The English and Foreign language University, Shillong campus is wrapped in green solitude far removed from the concrete and bustling sounds,as if one is transported to the English moors.The foggy forest, tall trees with dark green leaves has enriched the University.The intermingling of different religion,caste-creed,colour,place,culture has formed a sublime family in this small campus of English and Foreign Language University.The milk tea with a samosa in the canteen,the green view all around with tadpoles and rain drops has amply added colour to the beauty of this campus.

And a very significant part of this University is Daria Warjri- a girl who has been working in this University as a maid for last one year. Daria Warjre is a sixteen years old girl who is feeding her family consisting of ten members along with her. She is the second eldest child of her family who has been given the responsibility of feeding her family and to look after her brothers and sisters. Daria’s father work as a carpenter and her mother is a housewife. Daria’s eyes always remains in quest of knowledge…she dreams of becoming a teacher and so she is continuing her study by any means. She is studying in the Savio evening college in class eleven. She attends the evening school because she needs to come to EFL University. But the sweetest thing is that, she feels the University as her home.. No one treats her badly..and she always remains happy with her work.The little girl dreams of becoming a teacher in her upcoming days. She has a keen liking for the profession of teacher in the deep corner of her heart. Daria earn five thousand rupees per month and with it she is helping her family to survive and also with her salary she use to buy her necessary stuffs. She needs to come for her work during the holidays. But she is happy…because she has been able to contribute her poverty ridden family and on the top of it she is studying with desire.

(Kristi Borah is a student of MA journalism and mass communication at efluniversity,shillong campus. She can be reached at : kristim921@gmail.com)

 

 

Voices of the Kutch : A review by Anamika S. Nair

 

kutch

Voices of Kutch produced by Drishti , is a thought provoking film about the community radio of people of Kutch. The film outlines the programming done with people’s participation by KMVS- Kutch Mahila Vikas Sanghatan’s community radio project –Radio Ujjas. The story is focusing on a girl- Kulsum and how she starts getting interested in radio programmes and ends with her song being aired in the Radio.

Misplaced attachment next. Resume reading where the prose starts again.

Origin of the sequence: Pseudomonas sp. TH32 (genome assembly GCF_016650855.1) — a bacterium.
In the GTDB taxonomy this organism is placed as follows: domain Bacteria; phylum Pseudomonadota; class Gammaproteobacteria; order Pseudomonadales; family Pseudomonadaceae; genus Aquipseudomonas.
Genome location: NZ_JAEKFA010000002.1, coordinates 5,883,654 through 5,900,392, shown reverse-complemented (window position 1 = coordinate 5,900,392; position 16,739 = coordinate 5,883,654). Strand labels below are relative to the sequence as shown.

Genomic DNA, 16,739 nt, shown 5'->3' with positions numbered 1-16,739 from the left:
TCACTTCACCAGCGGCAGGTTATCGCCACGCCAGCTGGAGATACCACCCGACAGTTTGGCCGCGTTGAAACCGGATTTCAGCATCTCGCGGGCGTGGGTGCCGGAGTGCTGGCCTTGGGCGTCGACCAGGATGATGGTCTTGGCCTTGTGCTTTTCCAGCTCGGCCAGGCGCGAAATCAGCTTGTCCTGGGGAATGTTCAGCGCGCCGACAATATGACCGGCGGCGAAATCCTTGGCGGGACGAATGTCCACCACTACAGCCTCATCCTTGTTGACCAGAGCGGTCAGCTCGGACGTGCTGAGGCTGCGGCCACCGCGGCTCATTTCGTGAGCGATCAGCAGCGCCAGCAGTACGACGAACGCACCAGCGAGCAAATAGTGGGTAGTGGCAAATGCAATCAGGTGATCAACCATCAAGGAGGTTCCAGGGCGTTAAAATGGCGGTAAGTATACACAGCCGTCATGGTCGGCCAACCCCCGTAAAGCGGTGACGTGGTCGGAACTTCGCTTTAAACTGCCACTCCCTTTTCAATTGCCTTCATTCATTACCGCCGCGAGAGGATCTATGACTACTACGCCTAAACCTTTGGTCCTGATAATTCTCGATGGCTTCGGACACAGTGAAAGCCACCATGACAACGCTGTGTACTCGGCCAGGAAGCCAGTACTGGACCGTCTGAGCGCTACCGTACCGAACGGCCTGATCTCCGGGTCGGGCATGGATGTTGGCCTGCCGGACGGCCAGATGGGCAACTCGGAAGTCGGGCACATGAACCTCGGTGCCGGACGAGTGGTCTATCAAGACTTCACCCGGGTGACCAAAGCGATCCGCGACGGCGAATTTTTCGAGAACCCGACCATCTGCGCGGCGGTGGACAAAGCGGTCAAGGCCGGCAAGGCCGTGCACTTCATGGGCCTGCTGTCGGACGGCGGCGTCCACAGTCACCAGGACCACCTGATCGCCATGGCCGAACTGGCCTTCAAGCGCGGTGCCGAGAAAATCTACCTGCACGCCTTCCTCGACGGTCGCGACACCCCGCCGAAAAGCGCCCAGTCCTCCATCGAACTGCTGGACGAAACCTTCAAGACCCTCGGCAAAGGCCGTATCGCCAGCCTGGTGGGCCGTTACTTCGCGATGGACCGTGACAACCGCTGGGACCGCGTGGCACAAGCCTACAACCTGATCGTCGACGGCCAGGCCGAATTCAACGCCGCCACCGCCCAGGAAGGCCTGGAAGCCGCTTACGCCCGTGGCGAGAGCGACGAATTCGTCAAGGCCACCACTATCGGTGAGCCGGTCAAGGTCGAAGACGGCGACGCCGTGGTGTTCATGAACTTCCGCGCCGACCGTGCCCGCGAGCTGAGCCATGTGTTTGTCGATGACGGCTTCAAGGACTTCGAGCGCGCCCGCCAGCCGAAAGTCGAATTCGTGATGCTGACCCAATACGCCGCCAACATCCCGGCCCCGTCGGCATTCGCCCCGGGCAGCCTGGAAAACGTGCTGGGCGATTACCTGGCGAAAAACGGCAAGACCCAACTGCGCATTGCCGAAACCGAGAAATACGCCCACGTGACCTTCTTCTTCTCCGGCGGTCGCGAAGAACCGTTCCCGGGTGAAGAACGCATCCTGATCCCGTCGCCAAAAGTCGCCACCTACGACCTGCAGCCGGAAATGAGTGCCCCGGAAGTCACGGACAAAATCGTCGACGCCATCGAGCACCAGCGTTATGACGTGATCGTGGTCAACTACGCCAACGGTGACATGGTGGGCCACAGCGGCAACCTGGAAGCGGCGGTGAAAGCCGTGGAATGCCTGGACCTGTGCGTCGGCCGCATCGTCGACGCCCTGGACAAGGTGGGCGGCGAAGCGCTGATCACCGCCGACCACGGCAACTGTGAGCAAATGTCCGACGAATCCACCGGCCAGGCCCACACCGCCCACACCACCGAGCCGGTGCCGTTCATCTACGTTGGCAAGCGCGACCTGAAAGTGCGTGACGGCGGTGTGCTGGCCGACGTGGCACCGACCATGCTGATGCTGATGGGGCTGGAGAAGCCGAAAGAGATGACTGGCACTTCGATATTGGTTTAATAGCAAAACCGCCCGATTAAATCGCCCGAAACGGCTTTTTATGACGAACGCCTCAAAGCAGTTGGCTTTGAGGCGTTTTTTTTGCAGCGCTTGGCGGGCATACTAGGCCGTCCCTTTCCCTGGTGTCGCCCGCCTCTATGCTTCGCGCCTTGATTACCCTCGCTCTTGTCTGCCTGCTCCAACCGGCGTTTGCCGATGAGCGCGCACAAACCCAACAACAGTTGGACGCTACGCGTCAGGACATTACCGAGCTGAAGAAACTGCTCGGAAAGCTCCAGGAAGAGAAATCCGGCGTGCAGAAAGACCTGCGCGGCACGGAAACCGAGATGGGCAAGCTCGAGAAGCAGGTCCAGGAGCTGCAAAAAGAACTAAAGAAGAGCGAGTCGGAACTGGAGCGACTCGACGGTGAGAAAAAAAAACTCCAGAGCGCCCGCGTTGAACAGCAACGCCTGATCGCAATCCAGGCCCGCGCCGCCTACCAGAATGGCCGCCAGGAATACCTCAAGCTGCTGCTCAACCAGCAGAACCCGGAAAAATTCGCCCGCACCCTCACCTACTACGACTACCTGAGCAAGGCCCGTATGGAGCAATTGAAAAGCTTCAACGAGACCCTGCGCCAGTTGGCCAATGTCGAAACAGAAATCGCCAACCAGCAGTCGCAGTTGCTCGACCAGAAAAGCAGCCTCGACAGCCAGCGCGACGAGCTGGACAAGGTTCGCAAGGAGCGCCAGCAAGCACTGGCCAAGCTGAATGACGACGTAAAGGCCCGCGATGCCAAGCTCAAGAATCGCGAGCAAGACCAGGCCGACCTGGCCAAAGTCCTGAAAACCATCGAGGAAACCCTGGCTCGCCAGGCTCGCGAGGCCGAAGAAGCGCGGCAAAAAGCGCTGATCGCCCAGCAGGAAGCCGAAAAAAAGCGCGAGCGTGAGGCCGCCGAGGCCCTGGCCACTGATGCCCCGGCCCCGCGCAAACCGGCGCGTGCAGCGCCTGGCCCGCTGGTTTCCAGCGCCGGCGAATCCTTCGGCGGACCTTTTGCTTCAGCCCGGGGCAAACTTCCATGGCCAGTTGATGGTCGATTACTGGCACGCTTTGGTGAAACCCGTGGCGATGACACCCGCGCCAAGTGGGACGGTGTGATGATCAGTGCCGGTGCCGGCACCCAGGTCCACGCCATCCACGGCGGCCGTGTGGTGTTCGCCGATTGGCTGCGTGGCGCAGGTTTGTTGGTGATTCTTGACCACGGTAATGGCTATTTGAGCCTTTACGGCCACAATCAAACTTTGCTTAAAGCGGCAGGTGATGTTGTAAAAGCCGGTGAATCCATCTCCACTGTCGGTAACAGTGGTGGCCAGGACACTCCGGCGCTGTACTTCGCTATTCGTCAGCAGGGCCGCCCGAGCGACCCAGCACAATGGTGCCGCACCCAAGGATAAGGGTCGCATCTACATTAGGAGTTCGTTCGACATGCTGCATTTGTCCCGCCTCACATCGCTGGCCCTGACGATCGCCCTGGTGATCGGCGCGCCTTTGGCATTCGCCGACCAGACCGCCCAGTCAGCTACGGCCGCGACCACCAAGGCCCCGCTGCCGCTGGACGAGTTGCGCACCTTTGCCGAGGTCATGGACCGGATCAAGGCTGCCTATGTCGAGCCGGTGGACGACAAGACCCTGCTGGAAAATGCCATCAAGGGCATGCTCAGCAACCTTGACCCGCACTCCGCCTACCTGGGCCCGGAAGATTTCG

While mainstream media networks avoid or rather selectively telecasts their content, community radio initiatives are important in a way because they give voice to the avoided people. They amplify the voice of the unheard. However media has developed, it cannot be denied that in rural India, radio is still prevalent. In this documentary it is shown as to how KMVS’s project had helped in empowering the masses of Kutch.

Through the video we can also see how development is brought about within an area. Their issues concerning with basic issues – health or education is discussed, the voices of women could be heard, and moreover they creates public awareness against social issues.

More than just amplifying their voice Radio Ujjas turns out to be a medium of recording the shared culture and history of the masses. It alerts and empowers the weaker sections. The film also reveals through it the concerns of Television slowly replacing Radio as a medium. As one of the character puts it,  “Just like farmers who till the land , we are farmers of the sea. And when you make programme about us , our children understand what human beings are, what nature is , sea is, what the land is, what the Water is , they must understand all this.”

According to Ashish Sen, of media development Bangalore Radio reaches out to 96% of the country. In the era of growing lean towards market centric commercial ideals the role of community media becomes extremely important for a society to relate to themselves and their aspirations, outlines the film.

It is also about preserving the culture and language of marginalized societies. With loss of language comes a loss of dignity and identity. As the video rightly puts it this is the voices of people from the bossom of Earth-their dreams, aspirations, worries, concern, stories and happiness. It helps them in identifying their problems and gives them an identity. It helps a whole community to record themselves somewhere in the history.

(Anamika is a student of BA JMC  Fourth Semester at EFL University, Shillong Campus, follow her at http://bit.ly/1SUDhDP)